Senior Editor
Staff

The Inertia

I have a big thing for old surf footage. Generally, my favorite surfing images are the ones taken in the ’70s era – the ones before the crowds and fashion truly struck the surfing world; the ones that show surfing in the infancy of the neon, hormonal adolescence of the ’80s and ’90s. I’ve also always been fascinated with Hawaii before it became Hawaii+Surf Industry Depending on where you live, surfing is a huge part of life, even for non-surfers. Even if they don’t surf, it’s a top-of-mind activity for nearly everyone that lives here. My neighbors that don’t surf notice when the waves are good. If you’ve got wet hair, the old lady in the gas station will ask you where you surfed. And there is nowhere where it has been a part of life longer than Hawaii, the real birthplace (okay, maybe it’s Peru) of the totally-not-serious activity of sliding around on waves.

According to the New York Times, the footage above was shot in 1906 on Waikiki Beach by a Thomas Edison cameraman. It’s one of the first “surf movies” ever made, and it shows something that, surprisingly, is not so far removed from the Waikiki of today – small waves, happy people, and surfers. The informational section says that, back in 1906, a man named Robert Bonine came to Hawaii to shoot a documentary of life in the Polynesian territory. It hazards a guess that the wave is now called Canoes, although it probably wasn’t called that at the time – most likely surfing had not progressed to a stage where waves were named.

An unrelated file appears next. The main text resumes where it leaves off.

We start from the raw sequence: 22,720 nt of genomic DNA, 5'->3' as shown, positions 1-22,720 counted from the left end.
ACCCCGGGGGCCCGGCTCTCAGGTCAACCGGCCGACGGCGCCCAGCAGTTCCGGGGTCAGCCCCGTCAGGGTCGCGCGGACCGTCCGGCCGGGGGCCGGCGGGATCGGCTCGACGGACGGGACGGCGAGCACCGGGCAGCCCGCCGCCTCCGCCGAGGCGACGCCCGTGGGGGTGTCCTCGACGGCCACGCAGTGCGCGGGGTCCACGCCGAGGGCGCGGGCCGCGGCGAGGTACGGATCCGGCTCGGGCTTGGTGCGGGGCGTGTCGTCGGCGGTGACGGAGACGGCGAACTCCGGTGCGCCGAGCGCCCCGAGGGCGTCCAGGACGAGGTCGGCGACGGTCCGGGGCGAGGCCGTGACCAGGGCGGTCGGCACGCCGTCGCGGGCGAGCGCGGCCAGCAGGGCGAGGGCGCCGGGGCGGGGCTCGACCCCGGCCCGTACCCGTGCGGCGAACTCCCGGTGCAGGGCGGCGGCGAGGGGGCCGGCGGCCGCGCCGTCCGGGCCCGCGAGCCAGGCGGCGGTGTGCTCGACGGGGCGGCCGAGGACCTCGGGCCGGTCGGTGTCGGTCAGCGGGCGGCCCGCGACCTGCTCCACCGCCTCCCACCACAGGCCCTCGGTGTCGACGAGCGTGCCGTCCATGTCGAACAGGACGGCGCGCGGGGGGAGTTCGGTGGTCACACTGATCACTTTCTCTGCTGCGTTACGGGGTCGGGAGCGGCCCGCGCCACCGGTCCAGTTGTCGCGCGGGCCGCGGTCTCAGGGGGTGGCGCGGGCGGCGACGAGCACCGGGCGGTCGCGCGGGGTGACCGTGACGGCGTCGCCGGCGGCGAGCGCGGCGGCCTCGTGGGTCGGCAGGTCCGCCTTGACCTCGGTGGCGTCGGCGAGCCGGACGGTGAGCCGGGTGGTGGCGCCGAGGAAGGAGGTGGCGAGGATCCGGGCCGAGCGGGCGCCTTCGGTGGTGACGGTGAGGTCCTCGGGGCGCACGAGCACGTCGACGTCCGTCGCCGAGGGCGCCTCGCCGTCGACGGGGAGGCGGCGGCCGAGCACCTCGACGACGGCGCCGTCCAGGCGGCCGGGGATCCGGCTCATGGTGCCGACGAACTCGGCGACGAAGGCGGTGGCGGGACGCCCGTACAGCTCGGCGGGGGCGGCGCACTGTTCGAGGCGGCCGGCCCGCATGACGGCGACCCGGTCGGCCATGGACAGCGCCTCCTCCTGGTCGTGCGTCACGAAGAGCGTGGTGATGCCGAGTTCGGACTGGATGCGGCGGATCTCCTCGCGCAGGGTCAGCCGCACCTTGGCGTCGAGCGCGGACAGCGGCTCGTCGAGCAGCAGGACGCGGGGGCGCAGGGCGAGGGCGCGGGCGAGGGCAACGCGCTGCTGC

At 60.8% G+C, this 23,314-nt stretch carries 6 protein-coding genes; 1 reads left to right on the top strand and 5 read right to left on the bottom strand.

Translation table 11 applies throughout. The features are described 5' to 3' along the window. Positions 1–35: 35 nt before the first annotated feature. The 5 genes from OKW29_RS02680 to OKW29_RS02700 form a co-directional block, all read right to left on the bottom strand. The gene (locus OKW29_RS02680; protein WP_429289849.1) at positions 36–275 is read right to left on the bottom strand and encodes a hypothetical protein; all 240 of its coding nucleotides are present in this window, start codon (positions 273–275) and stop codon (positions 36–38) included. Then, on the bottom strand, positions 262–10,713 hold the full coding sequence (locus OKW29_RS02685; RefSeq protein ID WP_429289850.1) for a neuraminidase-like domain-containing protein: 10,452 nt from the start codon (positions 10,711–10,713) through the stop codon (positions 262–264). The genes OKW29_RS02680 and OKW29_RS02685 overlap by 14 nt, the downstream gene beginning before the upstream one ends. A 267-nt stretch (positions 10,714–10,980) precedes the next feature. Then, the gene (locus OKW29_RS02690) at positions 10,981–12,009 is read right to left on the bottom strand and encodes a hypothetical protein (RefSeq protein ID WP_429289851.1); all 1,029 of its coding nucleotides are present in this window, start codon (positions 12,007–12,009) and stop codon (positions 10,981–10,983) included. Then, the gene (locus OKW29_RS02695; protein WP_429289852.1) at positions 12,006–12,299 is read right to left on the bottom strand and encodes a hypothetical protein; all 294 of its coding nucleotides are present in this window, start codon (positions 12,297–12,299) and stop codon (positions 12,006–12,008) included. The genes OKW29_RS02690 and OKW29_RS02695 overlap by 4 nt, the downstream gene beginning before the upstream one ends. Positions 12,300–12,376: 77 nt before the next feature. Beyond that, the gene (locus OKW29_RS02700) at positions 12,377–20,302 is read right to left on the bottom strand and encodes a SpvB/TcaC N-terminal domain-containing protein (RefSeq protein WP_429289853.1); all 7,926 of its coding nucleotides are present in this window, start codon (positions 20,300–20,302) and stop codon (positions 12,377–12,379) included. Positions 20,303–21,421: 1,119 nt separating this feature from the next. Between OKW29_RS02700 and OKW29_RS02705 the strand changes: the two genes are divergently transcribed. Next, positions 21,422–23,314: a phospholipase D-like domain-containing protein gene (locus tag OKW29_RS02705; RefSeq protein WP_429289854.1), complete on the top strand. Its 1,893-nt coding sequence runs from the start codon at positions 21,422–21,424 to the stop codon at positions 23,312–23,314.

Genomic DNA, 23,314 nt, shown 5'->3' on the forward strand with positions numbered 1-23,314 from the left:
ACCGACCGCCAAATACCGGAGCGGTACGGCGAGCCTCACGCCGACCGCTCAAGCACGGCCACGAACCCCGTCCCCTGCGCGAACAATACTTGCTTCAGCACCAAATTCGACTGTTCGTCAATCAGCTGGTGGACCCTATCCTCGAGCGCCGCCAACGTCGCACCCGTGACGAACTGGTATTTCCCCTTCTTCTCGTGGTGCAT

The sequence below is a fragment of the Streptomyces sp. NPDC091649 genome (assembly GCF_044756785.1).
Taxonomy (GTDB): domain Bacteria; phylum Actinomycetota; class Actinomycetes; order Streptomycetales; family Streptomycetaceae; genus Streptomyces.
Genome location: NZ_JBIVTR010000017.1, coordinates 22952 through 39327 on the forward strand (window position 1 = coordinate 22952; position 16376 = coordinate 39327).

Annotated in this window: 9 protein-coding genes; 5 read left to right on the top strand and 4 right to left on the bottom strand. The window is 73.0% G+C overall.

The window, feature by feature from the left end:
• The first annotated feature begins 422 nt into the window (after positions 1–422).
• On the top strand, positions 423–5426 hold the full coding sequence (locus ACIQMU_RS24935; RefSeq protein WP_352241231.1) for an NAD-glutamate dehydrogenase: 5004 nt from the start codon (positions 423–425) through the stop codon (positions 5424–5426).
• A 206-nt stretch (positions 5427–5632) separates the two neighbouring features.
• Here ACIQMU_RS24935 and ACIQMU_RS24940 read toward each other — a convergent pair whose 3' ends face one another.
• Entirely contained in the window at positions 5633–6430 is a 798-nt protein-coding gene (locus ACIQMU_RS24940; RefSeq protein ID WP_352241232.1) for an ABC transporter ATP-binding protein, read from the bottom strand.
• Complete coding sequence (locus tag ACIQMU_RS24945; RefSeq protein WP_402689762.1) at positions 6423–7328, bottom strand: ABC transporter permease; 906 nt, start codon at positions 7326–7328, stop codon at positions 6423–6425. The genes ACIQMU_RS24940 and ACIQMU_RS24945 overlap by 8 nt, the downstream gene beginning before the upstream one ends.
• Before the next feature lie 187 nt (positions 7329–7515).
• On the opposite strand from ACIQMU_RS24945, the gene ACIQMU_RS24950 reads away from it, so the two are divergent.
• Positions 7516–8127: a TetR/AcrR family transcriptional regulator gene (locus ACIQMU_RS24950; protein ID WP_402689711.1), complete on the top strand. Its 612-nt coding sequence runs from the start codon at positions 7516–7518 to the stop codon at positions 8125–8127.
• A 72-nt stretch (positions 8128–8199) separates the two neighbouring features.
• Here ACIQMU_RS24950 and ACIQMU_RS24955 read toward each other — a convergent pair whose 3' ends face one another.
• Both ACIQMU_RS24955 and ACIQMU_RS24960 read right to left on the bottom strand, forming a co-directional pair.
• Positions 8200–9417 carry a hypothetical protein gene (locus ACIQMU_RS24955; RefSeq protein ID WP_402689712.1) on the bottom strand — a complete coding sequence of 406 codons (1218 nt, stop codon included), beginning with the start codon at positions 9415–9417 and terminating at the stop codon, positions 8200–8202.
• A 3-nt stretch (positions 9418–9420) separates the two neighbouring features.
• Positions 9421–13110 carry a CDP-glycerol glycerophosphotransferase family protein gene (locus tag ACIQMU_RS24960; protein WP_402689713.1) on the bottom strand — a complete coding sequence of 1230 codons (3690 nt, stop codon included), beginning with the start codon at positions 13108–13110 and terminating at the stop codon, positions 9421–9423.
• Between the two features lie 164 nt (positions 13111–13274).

It’s a refreshing look at a time far-gone. One that will never be recovered, but one that is incredibly important. It’s a look back at a time when surfing was just a pastime, one meant for nothing like the diluted sport we see today. Surfing was purely for fun. And in a way, it still can be. You just need to learn to ignore all the trappings that come with it. Interestingly enough, that’s exactly what draws many to surfing in the first place: the idea that something can be meant for nothing other than fun. There’s a paradox that’s risen from that idea, though. In capitalizing on something that at its core is so purely for enjoyment, it’s been transformed into almost the exact opposite. With the rising influx of new surfers attracted to that wispy, vague idea of sunsets and Gidget, the idea itself gets farther and farther away.

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